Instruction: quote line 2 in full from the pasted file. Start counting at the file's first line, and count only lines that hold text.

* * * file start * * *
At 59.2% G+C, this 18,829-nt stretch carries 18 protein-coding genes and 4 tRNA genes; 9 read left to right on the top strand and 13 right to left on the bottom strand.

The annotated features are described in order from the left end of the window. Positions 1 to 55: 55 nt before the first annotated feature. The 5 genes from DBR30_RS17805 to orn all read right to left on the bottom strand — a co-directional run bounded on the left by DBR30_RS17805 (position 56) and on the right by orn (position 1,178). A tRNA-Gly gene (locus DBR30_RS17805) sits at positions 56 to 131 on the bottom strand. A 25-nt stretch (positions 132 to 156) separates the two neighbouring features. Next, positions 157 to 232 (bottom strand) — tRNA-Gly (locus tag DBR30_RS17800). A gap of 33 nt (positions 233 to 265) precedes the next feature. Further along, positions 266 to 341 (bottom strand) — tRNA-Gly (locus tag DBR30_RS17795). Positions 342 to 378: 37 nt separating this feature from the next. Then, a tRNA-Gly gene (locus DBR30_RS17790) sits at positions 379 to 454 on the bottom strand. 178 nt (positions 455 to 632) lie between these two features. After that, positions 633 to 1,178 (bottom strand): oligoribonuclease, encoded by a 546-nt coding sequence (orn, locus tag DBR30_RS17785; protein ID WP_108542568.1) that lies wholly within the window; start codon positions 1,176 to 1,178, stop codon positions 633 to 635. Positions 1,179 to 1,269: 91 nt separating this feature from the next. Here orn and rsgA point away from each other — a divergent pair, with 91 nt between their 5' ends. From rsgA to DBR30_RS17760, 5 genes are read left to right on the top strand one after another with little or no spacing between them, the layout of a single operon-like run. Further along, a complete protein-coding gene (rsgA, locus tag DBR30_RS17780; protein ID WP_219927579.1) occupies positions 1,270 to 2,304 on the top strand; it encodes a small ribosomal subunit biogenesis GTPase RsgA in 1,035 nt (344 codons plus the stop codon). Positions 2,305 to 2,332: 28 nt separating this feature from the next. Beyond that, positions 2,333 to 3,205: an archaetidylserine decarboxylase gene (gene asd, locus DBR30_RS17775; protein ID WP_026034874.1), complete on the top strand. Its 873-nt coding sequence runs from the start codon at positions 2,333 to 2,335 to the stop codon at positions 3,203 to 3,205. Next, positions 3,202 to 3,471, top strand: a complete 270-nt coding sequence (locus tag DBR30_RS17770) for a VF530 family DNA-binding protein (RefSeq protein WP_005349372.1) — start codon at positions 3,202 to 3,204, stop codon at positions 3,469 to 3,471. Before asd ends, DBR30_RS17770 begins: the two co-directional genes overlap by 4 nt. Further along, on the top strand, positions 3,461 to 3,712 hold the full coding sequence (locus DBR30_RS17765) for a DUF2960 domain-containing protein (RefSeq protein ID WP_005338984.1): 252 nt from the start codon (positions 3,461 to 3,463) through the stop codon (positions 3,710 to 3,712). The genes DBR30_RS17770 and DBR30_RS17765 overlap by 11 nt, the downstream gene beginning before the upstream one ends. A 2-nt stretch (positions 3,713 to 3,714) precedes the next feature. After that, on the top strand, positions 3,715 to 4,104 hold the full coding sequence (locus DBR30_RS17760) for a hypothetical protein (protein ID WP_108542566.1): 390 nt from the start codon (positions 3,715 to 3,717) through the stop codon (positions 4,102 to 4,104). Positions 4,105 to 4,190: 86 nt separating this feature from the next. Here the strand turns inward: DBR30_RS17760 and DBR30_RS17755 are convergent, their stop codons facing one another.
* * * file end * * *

The annotated features are described in order from the left end of the window. Positions 1 to 55: 55 nt before the first annotated feature. The 5 genes from DBR30_RS17805 to orn all read right to left on the bottom strand — a co-directional run bounded on the left by DBR30_RS17805 (position 56) and on the right by orn (position 1,178). A tRNA-Gly gene (locus DBR30_RS17805) sits at positions 56 to 131 on the bottom strand. A 25-nt stretch (positions 132 to 156) separates the two neighbouring features. Next, positions 157 to 232 (bottom strand) — tRNA-Gly (locus tag DBR30_RS17800). A gap of 33 nt (positions 233 to 265) precedes the next feature. Further along, positions 266 to 341 (bottom strand) — tRNA-Gly (locus tag DBR30_RS17795). Positions 342 to 378: 37 nt separating this feature from the next. Then, a tRNA-Gly gene (locus DBR30_RS17790) sits at positions 379 to 454 on the bottom strand. 178 nt (positions 455 to 632) lie between these two features. After that, positions 633 to 1,178 (bottom strand): oligoribonuclease, encoded by a 546-nt coding sequence (orn, locus tag DBR30_RS17785; protein ID WP_108542568.1) that lies wholly within the window; start codon positions 1,176 to 1,178, stop codon positions 633 to 635. Positions 1,179 to 1,269: 91 nt separating this feature from the next. Here orn and rsgA point away from each other — a divergent pair, with 91 nt between their 5' ends. From rsgA to DBR30_RS17760, 5 genes are read left to right on the top strand one after another with little or no spacing between them, the layout of a single operon-like run. Further along, a complete protein-coding gene (rsgA, locus tag DBR30_RS17780; protein ID WP_219927579.1) occupies positions 1,270 to 2,304 on the top strand; it encodes a small ribosomal subunit biogenesis GTPase RsgA in 1,035 nt (344 codons plus the stop codon). Positions 2,305 to 2,332: 28 nt separating this feature from the next. Beyond that, positions 2,333 to 3,205: an archaetidylserine decarboxylase gene (gene asd, locus DBR30_RS17775; protein ID WP_026034874.1), complete on the top strand. Its 873-nt coding sequence runs from the start codon at positions 2,333 to 2,335 to the stop codon at positions 3,203 to 3,205. Next, positions 3,202 to 3,471, top strand: a complete 270-nt coding sequence (locus tag DBR30_RS17770) for a VF530 family DNA-binding protein (RefSeq protein WP_005349372.1) — start codon at positions 3,202 to 3,204, stop codon at positions 3,469 to 3,471. Before asd ends, DBR30_RS17770 begins: the two co-directional genes overlap by 4 nt. Further along, on the top strand, positions 3,461 to 3,712 hold the full coding sequence (locus DBR30_RS17765) for a DUF2960 domain-containing protein (RefSeq protein ID WP_005338984.1): 252 nt from the start codon (positions 3,461 to 3,463) through the stop codon (positions 3,710 to 3,712). The genes DBR30_RS17770 and DBR30_RS17765 overlap by 11 nt, the downstream gene beginning before the upstream one ends. A 2-nt stretch (positions 3,713 to 3,714) precedes the next feature. After that, on the top strand, positions 3,715 to 4,104 hold the full coding sequence (locus DBR30_RS17760) for a hypothetical protein (protein ID WP_108542566.1): 390 nt from the start codon (positions 3,715 to 3,717) through the stop codon (positions 4,102 to 4,104). Positions 4,105 to 4,190: 86 nt separating this feature from the next. Here the strand turns inward: DBR30_RS17760 and DBR30_RS17755 are convergent, their stop codons facing one another.